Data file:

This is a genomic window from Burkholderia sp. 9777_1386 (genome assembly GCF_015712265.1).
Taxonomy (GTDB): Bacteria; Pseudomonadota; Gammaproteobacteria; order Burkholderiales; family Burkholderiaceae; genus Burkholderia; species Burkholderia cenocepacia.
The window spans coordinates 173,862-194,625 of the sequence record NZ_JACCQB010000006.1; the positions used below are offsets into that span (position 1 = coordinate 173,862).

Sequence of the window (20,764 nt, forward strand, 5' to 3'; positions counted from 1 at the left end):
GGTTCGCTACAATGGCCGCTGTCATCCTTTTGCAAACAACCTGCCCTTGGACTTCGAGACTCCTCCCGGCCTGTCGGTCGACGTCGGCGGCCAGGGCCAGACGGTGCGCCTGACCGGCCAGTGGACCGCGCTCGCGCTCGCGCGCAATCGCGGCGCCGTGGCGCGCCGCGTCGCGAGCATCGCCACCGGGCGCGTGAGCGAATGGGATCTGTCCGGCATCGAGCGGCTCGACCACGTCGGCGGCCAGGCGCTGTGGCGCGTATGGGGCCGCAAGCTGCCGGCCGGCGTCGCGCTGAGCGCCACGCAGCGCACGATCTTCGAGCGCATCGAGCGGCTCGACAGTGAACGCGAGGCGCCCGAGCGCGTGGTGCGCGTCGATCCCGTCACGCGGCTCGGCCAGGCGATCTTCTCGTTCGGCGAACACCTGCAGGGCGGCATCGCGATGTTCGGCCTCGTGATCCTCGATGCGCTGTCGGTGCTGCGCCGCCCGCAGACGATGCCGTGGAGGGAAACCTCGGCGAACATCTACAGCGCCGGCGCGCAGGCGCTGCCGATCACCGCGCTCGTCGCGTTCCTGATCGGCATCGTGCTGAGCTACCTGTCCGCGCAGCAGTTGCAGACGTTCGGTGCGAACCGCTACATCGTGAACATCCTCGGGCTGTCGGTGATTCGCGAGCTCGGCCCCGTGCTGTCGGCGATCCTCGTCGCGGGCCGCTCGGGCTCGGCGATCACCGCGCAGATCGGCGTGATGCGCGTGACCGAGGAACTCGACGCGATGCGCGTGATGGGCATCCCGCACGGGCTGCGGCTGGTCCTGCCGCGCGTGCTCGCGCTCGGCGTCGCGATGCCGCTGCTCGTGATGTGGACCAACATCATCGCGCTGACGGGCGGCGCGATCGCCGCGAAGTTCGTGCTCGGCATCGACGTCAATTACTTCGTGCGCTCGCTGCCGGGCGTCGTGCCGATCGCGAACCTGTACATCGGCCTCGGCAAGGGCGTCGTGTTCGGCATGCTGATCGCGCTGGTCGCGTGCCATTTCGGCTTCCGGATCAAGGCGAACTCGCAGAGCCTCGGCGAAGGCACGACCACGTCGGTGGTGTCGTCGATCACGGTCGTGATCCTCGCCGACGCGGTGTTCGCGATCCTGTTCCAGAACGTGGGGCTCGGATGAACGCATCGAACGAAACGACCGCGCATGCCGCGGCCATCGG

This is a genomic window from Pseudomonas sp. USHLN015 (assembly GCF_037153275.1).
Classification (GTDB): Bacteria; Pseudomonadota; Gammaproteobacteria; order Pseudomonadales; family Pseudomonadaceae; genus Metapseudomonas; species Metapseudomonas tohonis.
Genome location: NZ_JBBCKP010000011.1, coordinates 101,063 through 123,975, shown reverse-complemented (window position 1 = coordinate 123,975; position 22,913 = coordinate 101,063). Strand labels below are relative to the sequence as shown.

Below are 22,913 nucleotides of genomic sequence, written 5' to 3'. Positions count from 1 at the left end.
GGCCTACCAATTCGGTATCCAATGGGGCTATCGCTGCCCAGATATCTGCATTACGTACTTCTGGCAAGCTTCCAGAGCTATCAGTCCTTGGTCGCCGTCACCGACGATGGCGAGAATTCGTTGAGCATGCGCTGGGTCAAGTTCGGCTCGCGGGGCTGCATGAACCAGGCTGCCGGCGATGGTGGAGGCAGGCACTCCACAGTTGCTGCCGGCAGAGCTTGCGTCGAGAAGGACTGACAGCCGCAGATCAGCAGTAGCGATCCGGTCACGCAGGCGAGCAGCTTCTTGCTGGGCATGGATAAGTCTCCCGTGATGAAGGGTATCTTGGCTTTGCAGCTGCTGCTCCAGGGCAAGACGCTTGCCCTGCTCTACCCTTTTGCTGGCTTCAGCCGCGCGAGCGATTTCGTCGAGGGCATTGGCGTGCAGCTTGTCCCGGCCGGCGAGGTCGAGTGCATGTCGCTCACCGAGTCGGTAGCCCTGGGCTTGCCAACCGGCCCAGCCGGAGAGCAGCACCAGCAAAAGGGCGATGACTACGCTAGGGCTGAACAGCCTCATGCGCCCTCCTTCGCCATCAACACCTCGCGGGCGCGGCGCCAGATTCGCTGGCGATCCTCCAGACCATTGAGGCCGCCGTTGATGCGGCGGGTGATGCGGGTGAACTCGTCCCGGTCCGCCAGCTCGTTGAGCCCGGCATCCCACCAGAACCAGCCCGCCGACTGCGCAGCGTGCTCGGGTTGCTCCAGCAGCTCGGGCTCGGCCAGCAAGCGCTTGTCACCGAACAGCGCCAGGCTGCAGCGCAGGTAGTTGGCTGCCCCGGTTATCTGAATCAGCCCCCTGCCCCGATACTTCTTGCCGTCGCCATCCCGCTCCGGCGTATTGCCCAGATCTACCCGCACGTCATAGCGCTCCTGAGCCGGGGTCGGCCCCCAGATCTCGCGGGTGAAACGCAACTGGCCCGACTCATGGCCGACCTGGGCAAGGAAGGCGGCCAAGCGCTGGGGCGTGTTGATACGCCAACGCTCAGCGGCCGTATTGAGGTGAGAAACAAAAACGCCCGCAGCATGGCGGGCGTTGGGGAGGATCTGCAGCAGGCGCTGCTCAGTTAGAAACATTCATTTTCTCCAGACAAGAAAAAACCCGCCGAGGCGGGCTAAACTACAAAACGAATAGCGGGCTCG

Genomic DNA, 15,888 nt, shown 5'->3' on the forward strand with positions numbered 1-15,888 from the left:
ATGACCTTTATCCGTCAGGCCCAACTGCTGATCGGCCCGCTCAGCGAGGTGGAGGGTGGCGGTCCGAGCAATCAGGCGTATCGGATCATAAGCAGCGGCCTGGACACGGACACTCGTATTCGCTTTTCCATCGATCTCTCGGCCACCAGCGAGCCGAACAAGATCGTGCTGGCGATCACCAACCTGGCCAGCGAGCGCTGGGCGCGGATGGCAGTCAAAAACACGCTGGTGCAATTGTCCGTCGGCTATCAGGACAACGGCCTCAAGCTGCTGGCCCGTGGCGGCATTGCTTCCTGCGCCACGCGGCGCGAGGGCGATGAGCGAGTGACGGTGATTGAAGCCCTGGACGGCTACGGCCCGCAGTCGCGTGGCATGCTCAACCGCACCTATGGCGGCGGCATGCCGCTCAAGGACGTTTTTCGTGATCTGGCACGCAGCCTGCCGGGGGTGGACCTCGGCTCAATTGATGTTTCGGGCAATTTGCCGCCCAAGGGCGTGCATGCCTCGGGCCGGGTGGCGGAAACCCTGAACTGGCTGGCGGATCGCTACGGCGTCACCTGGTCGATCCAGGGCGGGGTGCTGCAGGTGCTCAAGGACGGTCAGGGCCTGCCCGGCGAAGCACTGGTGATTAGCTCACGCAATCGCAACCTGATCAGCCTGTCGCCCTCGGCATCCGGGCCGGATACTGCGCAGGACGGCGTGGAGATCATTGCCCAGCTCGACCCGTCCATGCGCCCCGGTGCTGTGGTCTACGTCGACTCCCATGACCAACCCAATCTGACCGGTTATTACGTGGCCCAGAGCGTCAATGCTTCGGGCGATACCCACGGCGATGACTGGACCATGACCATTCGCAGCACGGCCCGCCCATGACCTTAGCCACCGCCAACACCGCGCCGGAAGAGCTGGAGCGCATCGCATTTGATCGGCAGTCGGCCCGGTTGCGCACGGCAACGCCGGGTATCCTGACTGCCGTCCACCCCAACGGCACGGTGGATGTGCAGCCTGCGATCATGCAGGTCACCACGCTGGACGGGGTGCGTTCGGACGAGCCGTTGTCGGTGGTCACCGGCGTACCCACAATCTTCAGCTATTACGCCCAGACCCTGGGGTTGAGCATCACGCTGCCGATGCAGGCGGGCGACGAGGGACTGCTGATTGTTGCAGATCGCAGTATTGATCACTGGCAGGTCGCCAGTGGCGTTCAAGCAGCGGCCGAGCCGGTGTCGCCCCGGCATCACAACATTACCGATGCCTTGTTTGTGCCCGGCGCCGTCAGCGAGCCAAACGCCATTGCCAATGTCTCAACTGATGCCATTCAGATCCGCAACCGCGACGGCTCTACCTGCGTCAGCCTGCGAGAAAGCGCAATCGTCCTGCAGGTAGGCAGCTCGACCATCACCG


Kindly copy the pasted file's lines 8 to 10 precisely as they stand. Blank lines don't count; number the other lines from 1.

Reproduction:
Genome location: NZ_JBBCKP010000011.1, coordinates 101,063 through 123,975, shown reverse-complemented (window position 1 = coordinate 123,975; position 22,913 = coordinate 101,063). Strand labels below are relative to the sequence as shown.

Below are 22,913 nucleotides of genomic sequence, written 5' to 3'. Positions count from 1 at the left end.
GGCCTACCAATTCGGTATCCAATGGGGCTATCGCTGCCCAGATATCTGCATTACGTACTTCTGGCAAGCTTCCAGAGCTATCAGTCCTTGGTCGCCGTCACCGACGATGGCGAGAATTCGTTGAGCATGCGCTGGGTCAAGTTCGGCTCGCGGGGCTGCATGAACCAGGCTGCCGGCGATGGTGGAGGCAGGCACTCCACAGTTGCTGCCGGCAGAGCTTGCGTCGAGAAGGACTGACAGCCGCAGATCAGCAGTAGCGATCCGGTCACGCAGGCGAGCAGCTTCTTGCTGGGCATGGATAAGTCTCCCGTGATGAAGGGTATCTTGGCTTTGCAGCTGCTGCTCCAGGGCAAGACGCTTGCCCTGCTCTACCCTTTTGCTGGCTTCAGCCGCGCGAGCGATTTCGTCGAGGGCATTGGCGTGCAGCTTGTCCCGGCCGGCGAGGTCGAGTGCATGTCGCTCACCGAGTCGGTAGCCCTGGGCTTGCCAACCGGCCCAGCCGGAGAGCAGCACCAGCAAAAGGGCGATGACTACGCTAGGGCTGAACAGCCTCATGCGCCCTCCTTCGCCATCAACACCTCGCGGGCGCGGCGCCAGATTCGCTGGCGATCCTCCAGACCATTGAGGCCGCCGTTGATGCGGCGGGTGATGCGGGTGAACTCGTCCCGGTCCGCCAGCTCGTTGAGCCCGGCATCCCACCAGAACCAGCCCGCCGACTGCGCAGCGTGCTCGGGTTGCTCCAGCAGCTCGGGCTCGGCCAGCAAGCGCTTGTCACCGAACAGCGCCAGGCTGCAGCGCAGGTAGTTGGCTGCCCCGGTTATCTGAATCAGCCCCCTGCCCCGATACTTCTTGCCGTCGCCATCCCGCTCCGGCGTATTGCCCAGATCTACCCGCACGTCATAGCGCTCCTGAGCCGGGGTCGGCCCCCAGATCTCGCGGGTGAAACGCAACTGGCCCGACTCATGGCCGACCTGGGCAAGGAAGGCGGCCAAGCGCTGGGGCGTGTTGATACGCCAACGCTCAGCGGCCGTATTGAGGTGAGAAACAAAAACGCCCGCAGCATGGCGGGCGTTGGGGAGGATCTGCAGCAGGCGCTGCTCAGTTAGAAACATTCATTTTCTCCAGACAAGAAAAAACCCGCCGAGGCGGGCTAAACTACAAAACGAATAGCGGGCTCG